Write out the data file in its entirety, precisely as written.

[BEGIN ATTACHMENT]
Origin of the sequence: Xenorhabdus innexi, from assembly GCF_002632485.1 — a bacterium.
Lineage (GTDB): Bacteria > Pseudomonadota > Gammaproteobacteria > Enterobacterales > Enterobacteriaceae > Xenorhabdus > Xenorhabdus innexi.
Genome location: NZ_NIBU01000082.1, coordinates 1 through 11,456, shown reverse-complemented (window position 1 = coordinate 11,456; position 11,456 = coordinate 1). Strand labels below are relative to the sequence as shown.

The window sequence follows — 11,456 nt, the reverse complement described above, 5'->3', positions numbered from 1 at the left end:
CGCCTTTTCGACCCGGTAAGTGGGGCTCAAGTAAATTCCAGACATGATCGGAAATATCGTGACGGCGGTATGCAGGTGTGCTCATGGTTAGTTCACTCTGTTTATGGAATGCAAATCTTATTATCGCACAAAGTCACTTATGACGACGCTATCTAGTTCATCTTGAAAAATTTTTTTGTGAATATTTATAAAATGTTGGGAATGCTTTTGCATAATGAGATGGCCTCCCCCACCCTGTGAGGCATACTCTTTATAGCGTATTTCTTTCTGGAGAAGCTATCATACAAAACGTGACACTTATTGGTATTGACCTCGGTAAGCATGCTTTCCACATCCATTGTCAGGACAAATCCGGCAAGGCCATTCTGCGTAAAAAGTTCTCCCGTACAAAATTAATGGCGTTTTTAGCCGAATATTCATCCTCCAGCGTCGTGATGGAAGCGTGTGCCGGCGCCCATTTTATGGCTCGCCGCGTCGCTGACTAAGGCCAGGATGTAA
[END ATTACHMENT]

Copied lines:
Origin of the sequence: Xenorhabdus innexi, from assembly GCF_002632485.1 — a bacterium.
Lineage (GTDB): Bacteria > Pseudomonadota > Gammaproteobacteria > Enterobacterales > Enterobacteriaceae > Xenorhabdus > Xenorhabdus innexi.
Genome location: NZ_NIBU01000082.1, coordinates 1 through 11,456, shown reverse-complemented (window position 1 = coordinate 11,456; position 11,456 = coordinate 1). Strand labels below are relative to the sequence as shown.

The window sequence follows — 11,456 nt, the reverse complement described above, 5'->3', positions numbered from 1 at the left end:
CGCCTTTTCGACCCGGTAAGTGGGGCTCAAGTAAATTCCAGACATGATCGGAAATATCGTGACGGCGGTATGCAGGTGTGCTCATGGTTAGTTCACTCTGTTTATGGAATGCAAATCTTATTATCGCACAAAGTCACTTATGACGACGCTATCTAGTTCATCTTGAAAAATTTTTTTGTGAATATTTATAAAATGTTGGGAATGCTTTTGCATAATGAGATGGCCTCCCCCACCCTGTGAGGCATACTCTTTATAGCGTATTTCTTTCTGGAGAAGCTATCATACAAAACGTGACACTTATTGGTATTGACCTCGGTAAGCATGCTTTCCACATCCATTGTCAGGACAAATCCGGCAAGGCCATTCTGCGTAAAAAGTTCTCCCGTACAAAATTAATGGCGTTTTTAGCCGAATATTCATCCTCCAGCGTCGTGATGGAAGCGTGTGCCGGCGCCCATTTTATGGCTCGCCGCGTCGCTGACTAAGGCCAGGATGTAA